• 3
    Capt. Willard
    November 13, 2007 - 14:03 | Permalink

    Uh… not at all.
    Just had to rustle me up some varmits.

  • 4
    November 13, 2007 - 15:34 | Permalink

    Coooool, thanks!

  • 5
    November 13, 2007 - 18:52 | Permalink

    nicety nice. thanks man…!

  • 6
    November 13, 2007 - 21:47 | Permalink

    Greatness. Thanks

  • 7
    November 14, 2007 - 05:38 | Permalink

    I have both of them, and thanks to Carl Stalling, I also discovered Raymond Scott who's music inspired Carl's own playful themes. I miss them both & wish they were still around.


  • 8
    Capt. Willard
    November 14, 2007 - 05:53 | Permalink

    Hey D,
    Good to hear from you. Yeah… for those interested, there are a couple of Scott compositions on Volume 1 ("Powerhouse" and "Dinner With A Pack of Hungry Cannibals"). What was cool about Scott and his band was that, as cartoony as his material was, his was a real, performing big band. He didn't write for cartoons, but his music just seemed to fit – not only Warner's toons, but other toons as well.

  • 9
    November 15, 2007 - 03:14 | Permalink

    This might be the coolest blog I've ever stumbled across. Digging the Carl Stallings, which I had taped years ago when one did that… I'll have to unearth my R. Scott, his Soothing Sounds for Babies got me through many a naked lunch…


  • 10
    December 14, 2007 - 01:56 | Permalink

    Great post, great commentary. So now I understand (partially) why I was glued to the TV as a kid (and I ignore it now) – I'd rather be seeking out fabulous music like this. THANKS.

  • 11
    December 26, 2007 - 15:49 | Permalink

    Thanks a million for these! I can definitely hear how Zorn was influenced by Stalling's cartoon scores – just listen to Naked City or his Cat o'Nine Tails string quartet.

  • 12
    February 2, 2009 - 12:19 | Permalink

    Great blog, great post. Thanks

  • 13
    Capt. Willard
    February 2, 2009 - 13:10 | Permalink

    Thanks for commenting.

  • 14
    February 5, 2009 - 10:11 | Permalink

    Every week a jem and now this Willard it pays to get out of the boat…tthee that's all folks!

  • 15
    Johnny Vandal
    February 13, 2009 - 04:43 | Permalink

    Great stuff— besides enjoying Stalling's music, I'm also a big fan of Hal Wilner's. If you ever get your hands on his production of various artists doing Thelonious Monk tunes please post it (I think it's called That's the Way I Feel Now). Anyhow, thanks again for the music!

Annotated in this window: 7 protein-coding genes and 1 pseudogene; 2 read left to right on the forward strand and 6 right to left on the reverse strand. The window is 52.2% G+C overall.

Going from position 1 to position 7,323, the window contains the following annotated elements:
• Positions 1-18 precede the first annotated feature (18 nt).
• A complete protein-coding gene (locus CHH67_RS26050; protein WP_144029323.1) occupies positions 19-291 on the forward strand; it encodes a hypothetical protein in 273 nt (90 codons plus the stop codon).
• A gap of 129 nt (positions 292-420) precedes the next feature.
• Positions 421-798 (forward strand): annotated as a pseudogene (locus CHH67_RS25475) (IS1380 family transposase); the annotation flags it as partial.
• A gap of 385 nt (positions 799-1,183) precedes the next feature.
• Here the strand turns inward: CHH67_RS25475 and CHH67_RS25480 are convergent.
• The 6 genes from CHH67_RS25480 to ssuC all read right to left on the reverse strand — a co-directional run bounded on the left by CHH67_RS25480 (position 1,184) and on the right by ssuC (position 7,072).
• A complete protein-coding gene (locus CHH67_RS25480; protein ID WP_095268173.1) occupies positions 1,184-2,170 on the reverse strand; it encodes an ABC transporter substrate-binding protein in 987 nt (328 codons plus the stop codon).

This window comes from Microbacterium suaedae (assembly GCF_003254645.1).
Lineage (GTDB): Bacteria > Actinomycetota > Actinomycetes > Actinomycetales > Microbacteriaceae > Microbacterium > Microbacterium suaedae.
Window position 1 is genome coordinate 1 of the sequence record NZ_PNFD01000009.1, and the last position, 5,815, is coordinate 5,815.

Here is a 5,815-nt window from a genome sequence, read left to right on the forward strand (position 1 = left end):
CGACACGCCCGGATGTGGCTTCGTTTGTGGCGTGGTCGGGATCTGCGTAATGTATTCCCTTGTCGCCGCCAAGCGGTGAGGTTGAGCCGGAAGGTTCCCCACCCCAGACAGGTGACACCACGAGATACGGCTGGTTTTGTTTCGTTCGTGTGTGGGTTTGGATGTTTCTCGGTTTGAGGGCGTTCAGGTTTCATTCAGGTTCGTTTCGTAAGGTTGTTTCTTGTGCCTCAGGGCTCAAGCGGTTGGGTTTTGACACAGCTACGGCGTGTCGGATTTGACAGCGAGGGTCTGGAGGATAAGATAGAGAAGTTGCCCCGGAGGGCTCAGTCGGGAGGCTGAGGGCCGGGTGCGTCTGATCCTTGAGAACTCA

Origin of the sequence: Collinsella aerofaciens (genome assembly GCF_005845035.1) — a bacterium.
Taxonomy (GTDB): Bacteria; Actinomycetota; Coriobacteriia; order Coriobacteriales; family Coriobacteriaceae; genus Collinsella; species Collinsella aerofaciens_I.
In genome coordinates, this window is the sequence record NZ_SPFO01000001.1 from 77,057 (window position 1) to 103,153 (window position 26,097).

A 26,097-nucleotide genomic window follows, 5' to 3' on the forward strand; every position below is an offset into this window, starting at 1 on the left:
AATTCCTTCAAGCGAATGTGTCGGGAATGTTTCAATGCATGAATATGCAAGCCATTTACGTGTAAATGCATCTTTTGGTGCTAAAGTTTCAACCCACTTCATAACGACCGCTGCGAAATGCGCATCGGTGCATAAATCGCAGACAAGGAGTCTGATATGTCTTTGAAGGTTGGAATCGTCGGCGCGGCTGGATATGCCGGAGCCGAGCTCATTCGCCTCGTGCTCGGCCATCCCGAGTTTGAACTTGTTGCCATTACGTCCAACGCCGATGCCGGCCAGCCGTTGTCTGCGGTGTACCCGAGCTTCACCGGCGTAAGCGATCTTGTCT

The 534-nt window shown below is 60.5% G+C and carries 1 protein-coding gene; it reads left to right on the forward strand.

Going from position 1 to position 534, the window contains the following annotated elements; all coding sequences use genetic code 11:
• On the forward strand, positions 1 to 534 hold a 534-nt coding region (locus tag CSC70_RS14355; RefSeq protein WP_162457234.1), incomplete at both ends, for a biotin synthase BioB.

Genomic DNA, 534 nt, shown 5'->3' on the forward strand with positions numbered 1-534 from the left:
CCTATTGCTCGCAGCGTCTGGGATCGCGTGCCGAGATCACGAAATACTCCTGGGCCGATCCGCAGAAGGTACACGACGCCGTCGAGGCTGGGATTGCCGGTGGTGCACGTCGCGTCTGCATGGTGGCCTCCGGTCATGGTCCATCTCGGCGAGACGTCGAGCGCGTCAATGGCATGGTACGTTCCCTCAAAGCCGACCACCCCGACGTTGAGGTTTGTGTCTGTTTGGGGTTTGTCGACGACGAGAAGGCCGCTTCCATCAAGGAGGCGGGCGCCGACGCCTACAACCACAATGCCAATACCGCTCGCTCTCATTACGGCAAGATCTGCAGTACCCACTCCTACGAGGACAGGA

• 16
    February 22, 2009 - 14:25 | Permalink

    All set now- Thanks very much!!

  • 17
    February 22, 2009 - 16:55 | Permalink

    I was one of those kids glued to the TV on Saturday morning and grew up to become a devoted Zappa fan, now I know why. Funny I'd never made the connection before hearing this without the visuals. Thanks, your blog is as eclectic as I could hope for.


  • 18
    DJ Useo
    September 22, 2009 - 00:07 | Permalink

    Totally mad & totally great,Thanks!

  • 19
    Art Ducko
    November 16, 2009 - 09:44 | Permalink

    Sufferin' succotash!

  • 20
    November 17, 2009 - 00:52 | Permalink

    Excellent. Thanks! I got to see this show in Milwaukee with the MSO and it was great. I feel sorry for kids these days because they are missing out on the Classics. Too bad they didn't include 'One Froggy Evening' in this set.

  • 21
    November 17, 2009 - 12:11 | Permalink

    The two Stalling CDs are mind blowing.

  • 22
    Capt. Willard
    November 22, 2009 - 21:32 | Permalink

    I actually used to record this stuff from a TV when I was a teenager. When I first read about V.1 being released, I put down what I was reading, mid-paragraph, and high tailed it to a record store to get it. Didn't even think for one second. Like some sort of instinctual reflex action.

  • 23
    March 29, 2010 - 15:50 | Permalink

    OMG, Willard, this is brilliant! Thank you!!


  • 24
    November 15, 2011 - 08:46 | Permalink

    Thanks Cap!!!

  • 25
    April 8, 2013 - 23:20 | Permalink

    Brain ticklin’ fun… huh?

  • 26
    September 16, 2014 - 18:27 | Permalink

    Very nice, Capt. Willard! Thank you!

  • 27
    April 14, 2015 - 12:57 | Permalink

    All this time I had the first Carl Stalling Project and I wasn’t even aware of a second CD. And this Bugs Bunny is a nice treat, too.

    Thanks Willard!!